out the museum to make different cool things happen. It‟s really awesome just to hit a lever and watch everything closely to see what is going to happen next. When you push a button or lever, it is not marked, so you have no idea what sort of motion you just set out into play. It‟s really quite exciting! All the railroad pieces and trains are original and they are authentic pieces. They date from 1916 to 1976. One of the things that I liked the most was all of the attention to detail. In a winter scene, there were ice skaters that seemed to be really skating. In an „Old West‟ scene, there were gunfighters in a fight where it seemed as if the bullets were really being fired. It was so realistic! It made you want to come back with a niece or nephew who would appreciate the detail as much as you do! It really was awesome! They also had historic landmarks in the appropriate areas of the country that were done extremely well to look like the real object. There was a realistic looking Mount Rushmore and a White House. There were also some trolley cars in the San Francisco section of the train museum. There‟s even part of the museum (I think it may have been in Nebraska) where a little boy is flying a kite and the kite is actually flying. I wondered how they made all of these things happen. There were so many trees, vehicles, bicycles, telephone poles, telegraph poles, people, and accessories around the trains that everything looked like it was so real and right from a certain place and in a certain era. It was just like being in a “visual” and interactive history book. How cool is that? Parts of the museum and parts of the country were dark at times (as it was night) while others were bright as it was daylight. I was able to talk to Red‟s wife after I toured the museum about what went into putting the museum together and about her husband‟s passion. She spoke about Red‟s long hours and how he was still a child at heart. She also gave me a few stats about the museum. There is over 2600 square feet of display area that comprises Trainland USA. Red used 4,000 foot of track, 25,000 foot of wire, and 2.5 tons of plaster in building his dream. The hours spent away from the house on this project? COUNTLESS… REFLECTIONS The trains were magnificent to look at. The museum was creatively organized in a way that taught it‟s guests about trains, parts of the country, landmarks, and history. It was a very unique place to visit. It was also fun to have so many user-controlled switches, levers, and buttons to push and pull. This made everything exciting and new. You didn‟t know what would be happening next. The employees there were also very friendly and knowledgeable, especially Mrs. Atwood, who was so enthusiastic! I also liked the extensive detail in everything, from the detail on the license plates on the small cars to the tiny baby that a mother held that seemed to be really crying! I was really amazed! This is a place that I would love to bring my preschool students to or some younger family members to. I did my site visit early on. Unfortunately, Trainland is not open year-round.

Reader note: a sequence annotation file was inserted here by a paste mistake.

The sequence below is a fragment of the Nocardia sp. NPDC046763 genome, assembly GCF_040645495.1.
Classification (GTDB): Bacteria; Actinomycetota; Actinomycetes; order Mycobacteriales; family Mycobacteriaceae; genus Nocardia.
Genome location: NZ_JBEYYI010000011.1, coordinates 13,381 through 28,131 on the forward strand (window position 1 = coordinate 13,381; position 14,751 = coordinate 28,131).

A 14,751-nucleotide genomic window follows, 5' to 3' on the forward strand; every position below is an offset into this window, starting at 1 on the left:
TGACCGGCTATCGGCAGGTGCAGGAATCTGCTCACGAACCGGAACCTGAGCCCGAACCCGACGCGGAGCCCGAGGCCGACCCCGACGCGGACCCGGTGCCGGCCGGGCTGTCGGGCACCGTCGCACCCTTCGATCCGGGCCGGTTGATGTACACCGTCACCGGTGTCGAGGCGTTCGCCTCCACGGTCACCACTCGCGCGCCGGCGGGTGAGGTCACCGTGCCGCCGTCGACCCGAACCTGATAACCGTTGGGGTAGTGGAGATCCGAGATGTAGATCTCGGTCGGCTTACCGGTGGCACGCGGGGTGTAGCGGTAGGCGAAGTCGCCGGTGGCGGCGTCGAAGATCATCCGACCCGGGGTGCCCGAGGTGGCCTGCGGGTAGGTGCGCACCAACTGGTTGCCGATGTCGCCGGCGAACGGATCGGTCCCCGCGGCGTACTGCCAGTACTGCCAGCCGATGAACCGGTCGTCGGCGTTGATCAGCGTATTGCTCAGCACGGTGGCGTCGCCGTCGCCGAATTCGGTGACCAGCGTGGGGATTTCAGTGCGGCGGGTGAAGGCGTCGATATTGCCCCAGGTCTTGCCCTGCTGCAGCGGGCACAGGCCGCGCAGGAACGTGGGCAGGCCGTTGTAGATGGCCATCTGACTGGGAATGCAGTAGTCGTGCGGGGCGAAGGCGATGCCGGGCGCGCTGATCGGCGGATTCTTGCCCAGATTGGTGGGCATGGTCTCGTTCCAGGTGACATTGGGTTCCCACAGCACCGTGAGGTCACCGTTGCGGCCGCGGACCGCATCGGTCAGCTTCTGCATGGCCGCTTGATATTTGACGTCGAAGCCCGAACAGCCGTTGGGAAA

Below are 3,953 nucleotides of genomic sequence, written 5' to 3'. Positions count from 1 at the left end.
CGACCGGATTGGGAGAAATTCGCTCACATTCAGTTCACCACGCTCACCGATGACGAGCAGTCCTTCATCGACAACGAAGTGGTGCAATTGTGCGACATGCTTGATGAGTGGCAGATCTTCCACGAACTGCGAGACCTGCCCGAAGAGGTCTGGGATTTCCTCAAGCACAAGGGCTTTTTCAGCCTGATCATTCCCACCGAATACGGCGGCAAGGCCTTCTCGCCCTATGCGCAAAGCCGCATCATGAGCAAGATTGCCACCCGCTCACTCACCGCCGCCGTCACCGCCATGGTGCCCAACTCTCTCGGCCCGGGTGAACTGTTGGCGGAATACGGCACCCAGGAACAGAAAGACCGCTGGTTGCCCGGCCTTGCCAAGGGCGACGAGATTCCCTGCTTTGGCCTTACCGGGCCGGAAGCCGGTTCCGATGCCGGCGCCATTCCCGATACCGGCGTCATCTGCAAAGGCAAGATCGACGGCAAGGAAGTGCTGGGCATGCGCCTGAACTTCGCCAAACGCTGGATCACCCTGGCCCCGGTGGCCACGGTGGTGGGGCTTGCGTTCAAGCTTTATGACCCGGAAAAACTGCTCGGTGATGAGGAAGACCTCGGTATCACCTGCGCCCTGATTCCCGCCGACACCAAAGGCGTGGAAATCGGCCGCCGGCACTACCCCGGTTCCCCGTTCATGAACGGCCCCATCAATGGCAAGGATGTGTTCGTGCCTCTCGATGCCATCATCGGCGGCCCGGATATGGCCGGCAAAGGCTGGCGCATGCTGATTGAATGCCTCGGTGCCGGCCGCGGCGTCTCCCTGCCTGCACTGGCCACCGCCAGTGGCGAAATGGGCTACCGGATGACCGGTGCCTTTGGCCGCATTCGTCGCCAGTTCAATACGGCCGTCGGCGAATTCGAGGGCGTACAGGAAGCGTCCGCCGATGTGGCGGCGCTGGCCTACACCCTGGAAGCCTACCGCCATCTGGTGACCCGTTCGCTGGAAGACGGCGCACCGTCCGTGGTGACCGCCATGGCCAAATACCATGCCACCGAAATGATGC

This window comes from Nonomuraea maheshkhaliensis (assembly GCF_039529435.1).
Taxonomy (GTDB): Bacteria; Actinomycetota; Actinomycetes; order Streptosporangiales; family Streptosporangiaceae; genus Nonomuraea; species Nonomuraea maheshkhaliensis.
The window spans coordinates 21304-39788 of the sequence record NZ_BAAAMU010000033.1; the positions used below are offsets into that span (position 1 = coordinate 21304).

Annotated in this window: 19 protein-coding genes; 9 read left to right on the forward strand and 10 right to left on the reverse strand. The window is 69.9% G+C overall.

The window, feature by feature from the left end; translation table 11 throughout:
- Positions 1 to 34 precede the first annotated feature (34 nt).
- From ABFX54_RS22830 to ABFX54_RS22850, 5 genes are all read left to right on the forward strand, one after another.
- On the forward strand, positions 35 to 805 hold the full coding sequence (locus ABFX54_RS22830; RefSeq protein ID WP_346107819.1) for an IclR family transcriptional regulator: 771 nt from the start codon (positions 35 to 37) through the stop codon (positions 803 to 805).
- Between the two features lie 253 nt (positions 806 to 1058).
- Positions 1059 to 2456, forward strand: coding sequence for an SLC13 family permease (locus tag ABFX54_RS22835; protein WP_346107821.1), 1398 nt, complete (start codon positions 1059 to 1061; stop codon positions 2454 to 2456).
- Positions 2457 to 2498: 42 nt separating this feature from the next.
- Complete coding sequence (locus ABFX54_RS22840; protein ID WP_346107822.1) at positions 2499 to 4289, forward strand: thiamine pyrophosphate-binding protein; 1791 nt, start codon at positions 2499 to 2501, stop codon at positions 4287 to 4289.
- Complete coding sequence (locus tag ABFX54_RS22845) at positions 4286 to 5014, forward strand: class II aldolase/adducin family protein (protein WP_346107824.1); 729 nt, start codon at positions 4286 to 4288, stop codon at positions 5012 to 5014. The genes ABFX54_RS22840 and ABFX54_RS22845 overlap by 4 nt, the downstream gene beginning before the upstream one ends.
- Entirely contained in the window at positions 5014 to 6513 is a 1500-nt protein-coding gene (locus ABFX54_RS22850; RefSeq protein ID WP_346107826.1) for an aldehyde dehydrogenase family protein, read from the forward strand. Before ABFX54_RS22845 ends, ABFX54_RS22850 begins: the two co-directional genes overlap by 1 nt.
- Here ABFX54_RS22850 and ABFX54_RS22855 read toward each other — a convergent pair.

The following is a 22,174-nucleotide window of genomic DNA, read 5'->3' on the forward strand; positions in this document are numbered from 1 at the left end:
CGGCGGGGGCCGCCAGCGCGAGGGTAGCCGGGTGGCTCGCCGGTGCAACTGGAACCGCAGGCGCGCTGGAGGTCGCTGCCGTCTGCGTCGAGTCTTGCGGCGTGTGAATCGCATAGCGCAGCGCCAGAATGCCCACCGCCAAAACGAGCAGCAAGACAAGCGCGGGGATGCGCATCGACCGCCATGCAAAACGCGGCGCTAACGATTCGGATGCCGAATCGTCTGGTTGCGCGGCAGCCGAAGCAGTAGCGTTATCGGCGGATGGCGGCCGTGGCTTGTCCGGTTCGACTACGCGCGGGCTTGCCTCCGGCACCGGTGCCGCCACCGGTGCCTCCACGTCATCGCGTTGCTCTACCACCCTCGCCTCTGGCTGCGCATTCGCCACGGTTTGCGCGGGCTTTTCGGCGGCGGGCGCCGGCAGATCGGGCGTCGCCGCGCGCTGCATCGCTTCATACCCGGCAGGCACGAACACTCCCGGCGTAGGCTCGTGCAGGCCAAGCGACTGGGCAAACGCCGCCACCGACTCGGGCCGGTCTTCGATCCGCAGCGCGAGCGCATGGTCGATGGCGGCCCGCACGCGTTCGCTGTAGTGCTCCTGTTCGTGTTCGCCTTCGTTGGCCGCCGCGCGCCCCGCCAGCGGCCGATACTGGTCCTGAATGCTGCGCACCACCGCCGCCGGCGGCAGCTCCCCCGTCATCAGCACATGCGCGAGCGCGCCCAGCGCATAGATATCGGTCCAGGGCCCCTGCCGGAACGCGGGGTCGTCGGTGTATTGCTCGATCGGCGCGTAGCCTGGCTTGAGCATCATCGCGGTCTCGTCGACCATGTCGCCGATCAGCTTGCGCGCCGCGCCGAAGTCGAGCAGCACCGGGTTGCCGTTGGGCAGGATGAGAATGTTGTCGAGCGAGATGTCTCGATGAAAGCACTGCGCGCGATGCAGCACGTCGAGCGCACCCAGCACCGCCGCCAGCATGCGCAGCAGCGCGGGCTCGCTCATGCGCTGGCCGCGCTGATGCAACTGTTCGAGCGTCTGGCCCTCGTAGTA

I interviewed Karen Clark by telephone on Wednesday , September 3rd, 2009 at 7:00 pm. Ms. Clark resides in Colfax and had information about Trainland USA. <Interview Duration 15 minutes> I interviewed Kathie and Curt Warrick of Colfax, Iowa about Trainland. The interview took place on Wednesday evening, September 3rd at 7:40 pm. (They came over to my house and the interview was done in person.) Kathie and Curt Warrick live near Trainland USA and have been there many times before. <Interview Duration 30 minutes>